CHR Equipment Ltd delivering profitable solutions to the UK Food Service Industry

Telephone Icon

01772 499774

The Pavilion restaurant, part of the Pavilion Business Members’ Club (formerly Drylands), has five floors of luxury serviced offices and working spaces offering a 24/7 food and beverage offering. Alan Dooley, general manager of what was then Drylands contacted CHR to talk about the proposed new venture and the company worked alongside Adam and the international acclaimed interior design team Design LSM to create a relaxed, non-corporate feeling space, giving guests the chance to eat at the chef’s table and get a real idea as to how the food is put together.

“Guests now sit at the ‘pass’ and can really understand the craft involved in putting the dishes together. They feel as though they are part of the creative process and can chat to the chefs as they work. One client told me he had a far better understanding not only about the food he was eating but also about the effort that goes into preparing it. The diners really love the concept,” says Adam.

The restaurant opened in May 2014 and Adam cannot get over how successful it has been. “Take up has been phenomenal. We had no idea it would take off as quickly as it has and be so popular in such a short space of time.”

The new ground floor restaurant area with its open kitchen uses flush ventilated ceilings and marble, various woods, steel and brass were also used in the design and fit out.

A spectacular central bar serves a collection of classic and signature cocktails, wines, beers and Champagnes. Designed with Marquina marble, brass inlays and a delicately profiled pewter top, the bespoke bar also features a brass wine gantry and dramatic illuminated glass pillars reminiscent of the 1930s. The bar is stocked using small independent suppliers and will offer its own menu throughout the day, ideal for business lunches, pre- and post-dinner drinks or nightcaps.

For Adam, conserving energy is massively important. “Why leave burners on all the time if you don’t have to? It doesn’t make environmental or business sense.

“Cost and environmental issue aside, since we opened we have seen the hottest days of the year and I have really noticed the difference. I hate to think what it would have been like in a traditional kitchen.”

Buying British was also a concern for him. “Smaller suppliers seem to have a better ethos about quality and therefore produce a better product. We actually went to the factory to see our Eco-chef being made where the finish on the cooking equipment is simply faultless.” He admits getting used to cooking with induction was a learning curve: “It took a while to get used to it but once you start cooking with induction it is fantastic. I would never go back to using a traditional range. If you ask me what my favourite piece of kit is in the new kitchens it has to be the Eco-chef.”

A full refurbishment of the basement production kitchens was also needed to cater for the existing business as well as additionally delivering the needs of the new ground floor restaurant serving an additional 60 covers. According to Adam “We badly needed a major revamp because it was a cage, in the nicest possible way of course. Now we can cope easily with the restaurant and with our ‘room service’ to the offices too.”

CHR’s Paul Neville agrees saying: “The hub of this operation is the newly designed basement kitchen, which is a vital ingredient in the whole operation and logistics for the business. There is lots of induction, pressure cooking and high efficiency appliances to help reduce the amount of ventilation required as well as being a key driver to a more sustainable and energy efficient solution to the client.” The new production kitchen, even though it is in the basement, is fitted out more like a front of house kitchen with beautifully tiled walls and with bright and well-lit spaces to improve the working conditions for the chefs, helping them to be comfortable in their creativity.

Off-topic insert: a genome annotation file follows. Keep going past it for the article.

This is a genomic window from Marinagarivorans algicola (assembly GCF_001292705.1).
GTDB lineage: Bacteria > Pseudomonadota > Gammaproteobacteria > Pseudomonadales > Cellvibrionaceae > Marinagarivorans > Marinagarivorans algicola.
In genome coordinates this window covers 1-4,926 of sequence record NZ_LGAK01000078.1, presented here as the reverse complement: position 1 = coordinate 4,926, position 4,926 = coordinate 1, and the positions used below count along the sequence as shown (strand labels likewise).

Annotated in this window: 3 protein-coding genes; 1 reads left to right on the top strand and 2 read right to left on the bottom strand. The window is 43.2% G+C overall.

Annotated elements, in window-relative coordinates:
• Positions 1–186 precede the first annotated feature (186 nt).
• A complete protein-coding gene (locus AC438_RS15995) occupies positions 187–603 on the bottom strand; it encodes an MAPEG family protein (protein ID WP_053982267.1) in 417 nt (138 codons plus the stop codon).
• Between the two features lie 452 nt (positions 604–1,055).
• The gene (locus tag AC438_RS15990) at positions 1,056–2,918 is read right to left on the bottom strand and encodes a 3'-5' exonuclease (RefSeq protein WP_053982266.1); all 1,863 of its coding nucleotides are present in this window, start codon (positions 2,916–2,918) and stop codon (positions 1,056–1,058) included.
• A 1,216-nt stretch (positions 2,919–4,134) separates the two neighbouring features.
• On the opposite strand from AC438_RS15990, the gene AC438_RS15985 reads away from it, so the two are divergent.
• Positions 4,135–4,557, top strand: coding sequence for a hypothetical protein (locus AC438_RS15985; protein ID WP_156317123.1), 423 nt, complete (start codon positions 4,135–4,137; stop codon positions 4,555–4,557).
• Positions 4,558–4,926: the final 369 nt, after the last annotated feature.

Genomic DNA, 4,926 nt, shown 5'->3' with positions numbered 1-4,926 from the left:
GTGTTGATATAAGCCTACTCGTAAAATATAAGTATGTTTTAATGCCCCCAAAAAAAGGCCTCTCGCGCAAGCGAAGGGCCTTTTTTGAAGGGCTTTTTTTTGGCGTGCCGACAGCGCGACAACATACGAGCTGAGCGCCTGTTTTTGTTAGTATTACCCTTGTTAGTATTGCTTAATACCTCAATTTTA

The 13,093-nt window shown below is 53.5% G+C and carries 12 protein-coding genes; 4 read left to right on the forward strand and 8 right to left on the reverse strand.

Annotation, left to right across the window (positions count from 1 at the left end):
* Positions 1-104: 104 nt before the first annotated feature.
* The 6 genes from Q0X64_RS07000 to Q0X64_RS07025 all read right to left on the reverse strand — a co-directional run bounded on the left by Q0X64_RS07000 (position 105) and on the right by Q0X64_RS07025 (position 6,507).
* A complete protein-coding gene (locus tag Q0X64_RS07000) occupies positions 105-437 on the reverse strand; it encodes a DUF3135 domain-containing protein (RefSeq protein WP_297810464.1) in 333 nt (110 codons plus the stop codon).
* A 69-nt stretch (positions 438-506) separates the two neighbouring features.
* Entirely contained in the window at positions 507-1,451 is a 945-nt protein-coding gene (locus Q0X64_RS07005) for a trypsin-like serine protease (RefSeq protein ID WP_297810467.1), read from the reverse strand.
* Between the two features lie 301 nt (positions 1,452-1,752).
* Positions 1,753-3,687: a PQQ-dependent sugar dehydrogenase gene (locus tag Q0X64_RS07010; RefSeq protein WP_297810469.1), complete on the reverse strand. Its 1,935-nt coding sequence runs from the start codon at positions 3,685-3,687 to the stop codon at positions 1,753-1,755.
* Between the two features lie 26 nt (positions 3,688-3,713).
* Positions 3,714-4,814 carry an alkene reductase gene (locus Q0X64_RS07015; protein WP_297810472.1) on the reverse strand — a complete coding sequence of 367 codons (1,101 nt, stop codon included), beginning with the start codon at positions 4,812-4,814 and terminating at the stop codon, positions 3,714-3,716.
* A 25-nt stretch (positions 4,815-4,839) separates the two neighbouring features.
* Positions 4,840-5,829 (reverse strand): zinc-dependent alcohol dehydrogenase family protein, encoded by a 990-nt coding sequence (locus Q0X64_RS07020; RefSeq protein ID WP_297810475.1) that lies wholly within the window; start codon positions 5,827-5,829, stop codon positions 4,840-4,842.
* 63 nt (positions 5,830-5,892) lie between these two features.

Adam says: ‘The whole area is light and airy due to the LED lighting despite there being no window. I chose matt white tiles too give the space a better feel. With the use of induction the kitchens are not hot – it is a very nice environment to work in”. The new provisions to the basement also encompass a goods-in area, separate preparation areas for larder, meat, fish and sauces and a bakery area with a three-tier Tom Chandley deck oven and retarding provers. CHR’s hygienic finish involved installing all kitchens with steel plinths to prevent food, fat and grease gaining ingress under the units which also helps with cleaning.

The plinths are additionally fitted with an anti-rodent filling to remove the risks of vermin entering through the drains. The physical installation presented practical problems as Paul Neville explains: “Deliveries had to be scheduled outside normal hours due to parking and crowded footpaths. A small passenger lift also decreed that goods would need to be procured in a way that would allow us to deliver and re-build on site, a bit like Lego sets.

“The Pavilion project is very close to our hearts at CHR,” says Neville. “The initial enquiry came from Adam’s father George who sadly passed away before the scheme was finished but his research into our company was a key factor to the opportunity given to our team.” Adam says: “Going back about three years I remember my dad being very impressed with CHR’s Eco-chef concept. It is my ambition at some point to open my own restaurant and I will definitely have CHR in to fit that out.

“CHR have been extremely attentive and helpful over the design of the kitchen and worked extremely hard to set it up.”